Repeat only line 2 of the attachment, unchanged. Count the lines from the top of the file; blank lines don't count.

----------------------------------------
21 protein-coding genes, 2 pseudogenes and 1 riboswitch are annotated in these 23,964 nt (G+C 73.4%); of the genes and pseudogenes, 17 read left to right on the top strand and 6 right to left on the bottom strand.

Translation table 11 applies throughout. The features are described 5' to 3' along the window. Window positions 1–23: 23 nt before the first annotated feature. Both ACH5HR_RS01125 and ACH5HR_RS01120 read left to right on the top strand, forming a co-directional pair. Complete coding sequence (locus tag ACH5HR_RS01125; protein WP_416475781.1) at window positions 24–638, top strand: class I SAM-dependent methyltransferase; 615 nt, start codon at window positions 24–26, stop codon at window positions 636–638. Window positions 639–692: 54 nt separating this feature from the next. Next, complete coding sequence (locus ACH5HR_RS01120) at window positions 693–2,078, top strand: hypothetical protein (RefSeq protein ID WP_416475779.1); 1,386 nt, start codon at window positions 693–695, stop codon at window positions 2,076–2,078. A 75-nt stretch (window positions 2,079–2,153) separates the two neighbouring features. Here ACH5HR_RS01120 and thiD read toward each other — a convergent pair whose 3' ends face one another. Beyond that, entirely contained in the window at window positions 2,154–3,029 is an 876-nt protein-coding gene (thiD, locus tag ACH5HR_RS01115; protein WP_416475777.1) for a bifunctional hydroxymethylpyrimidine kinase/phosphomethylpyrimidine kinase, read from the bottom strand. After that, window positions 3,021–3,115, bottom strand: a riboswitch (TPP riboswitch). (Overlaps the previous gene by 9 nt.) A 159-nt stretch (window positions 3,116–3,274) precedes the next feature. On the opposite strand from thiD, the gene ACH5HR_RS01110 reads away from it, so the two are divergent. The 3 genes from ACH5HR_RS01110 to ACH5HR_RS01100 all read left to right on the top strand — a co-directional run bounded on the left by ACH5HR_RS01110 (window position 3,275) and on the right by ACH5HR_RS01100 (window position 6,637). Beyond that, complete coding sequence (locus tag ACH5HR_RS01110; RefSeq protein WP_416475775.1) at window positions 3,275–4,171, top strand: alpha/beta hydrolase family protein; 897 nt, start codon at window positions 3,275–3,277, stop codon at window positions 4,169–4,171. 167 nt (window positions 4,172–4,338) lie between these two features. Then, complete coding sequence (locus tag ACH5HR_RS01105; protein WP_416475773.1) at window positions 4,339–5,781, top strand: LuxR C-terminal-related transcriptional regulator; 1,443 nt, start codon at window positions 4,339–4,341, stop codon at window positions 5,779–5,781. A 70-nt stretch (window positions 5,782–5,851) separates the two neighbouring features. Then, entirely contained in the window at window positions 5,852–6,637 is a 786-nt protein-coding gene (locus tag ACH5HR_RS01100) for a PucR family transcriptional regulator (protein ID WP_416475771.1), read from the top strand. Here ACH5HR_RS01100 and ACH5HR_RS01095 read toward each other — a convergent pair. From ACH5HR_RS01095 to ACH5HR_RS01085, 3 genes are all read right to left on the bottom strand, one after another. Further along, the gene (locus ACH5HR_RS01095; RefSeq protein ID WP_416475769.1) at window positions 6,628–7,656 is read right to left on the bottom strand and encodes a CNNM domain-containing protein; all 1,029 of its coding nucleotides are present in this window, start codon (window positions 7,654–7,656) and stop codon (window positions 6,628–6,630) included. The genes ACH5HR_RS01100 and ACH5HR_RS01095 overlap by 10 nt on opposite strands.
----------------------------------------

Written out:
Translation table 11 applies throughout. The features are described 5' to 3' along the window. Window positions 1–23: 23 nt before the first annotated feature. Both ACH5HR_RS01125 and ACH5HR_RS01120 read left to right on the top strand, forming a co-directional pair. Complete coding sequence (locus tag ACH5HR_RS01125; protein WP_416475781.1) at window positions 24–638, top strand: class I SAM-dependent methyltransferase; 615 nt, start codon at window positions 24–26, stop codon at window positions 636–638. Window positions 639–692: 54 nt separating this feature from the next. Next, complete coding sequence (locus ACH5HR_RS01120) at window positions 693–2,078, top strand: hypothetical protein (RefSeq protein ID WP_416475779.1); 1,386 nt, start codon at window positions 693–695, stop codon at window positions 2,076–2,078. A 75-nt stretch (window positions 2,079–2,153) separates the two neighbouring features. Here ACH5HR_RS01120 and thiD read toward each other — a convergent pair whose 3' ends face one another. Beyond that, entirely contained in the window at window positions 2,154–3,029 is an 876-nt protein-coding gene (thiD, locus tag ACH5HR_RS01115; protein WP_416475777.1) for a bifunctional hydroxymethylpyrimidine kinase/phosphomethylpyrimidine kinase, read from the bottom strand. After that, window positions 3,021–3,115, bottom strand: a riboswitch (TPP riboswitch). (Overlaps the previous gene by 9 nt.) A 159-nt stretch (window positions 3,116–3,274) precedes the next feature. On the opposite strand from thiD, the gene ACH5HR_RS01110 reads away from it, so the two are divergent. The 3 genes from ACH5HR_RS01110 to ACH5HR_RS01100 all read left to right on the top strand — a co-directional run bounded on the left by ACH5HR_RS01110 (window position 3,275) and on the right by ACH5HR_RS01100 (window position 6,637). Beyond that, complete coding sequence (locus tag ACH5HR_RS01110; RefSeq protein WP_416475775.1) at window positions 3,275–4,171, top strand: alpha/beta hydrolase family protein; 897 nt, start codon at window positions 3,275–3,277, stop codon at window positions 4,169–4,171. 167 nt (window positions 4,172–4,338) lie between these two features. Then, complete coding sequence (locus tag ACH5HR_RS01105; protein WP_416475773.1) at window positions 4,339–5,781, top strand: LuxR C-terminal-related transcriptional regulator; 1,443 nt, start codon at window positions 4,339–4,341, stop codon at window positions 5,779–5,781. A 70-nt stretch (window positions 5,782–5,851) separates the two neighbouring features. Then, entirely contained in the window at window positions 5,852–6,637 is a 786-nt protein-coding gene (locus tag ACH5HR_RS01100) for a PucR family transcriptional regulator (protein ID WP_416475771.1), read from the top strand. Here ACH5HR_RS01100 and ACH5HR_RS01095 read toward each other — a convergent pair. From ACH5HR_RS01095 to ACH5HR_RS01085, 3 genes are all read right to left on the bottom strand, one after another. Further along, the gene (locus ACH5HR_RS01095; RefSeq protein ID WP_416475769.1) at window positions 6,628–7,656 is read right to left on the bottom strand and encodes a CNNM domain-containing protein; all 1,029 of its coding nucleotides are present in this window, start codon (window positions 7,654–7,656) and stop codon (window positions 6,628–6,630) included. The genes ACH5HR_RS01100 and ACH5HR_RS01095 overlap by 10 nt on opposite strands.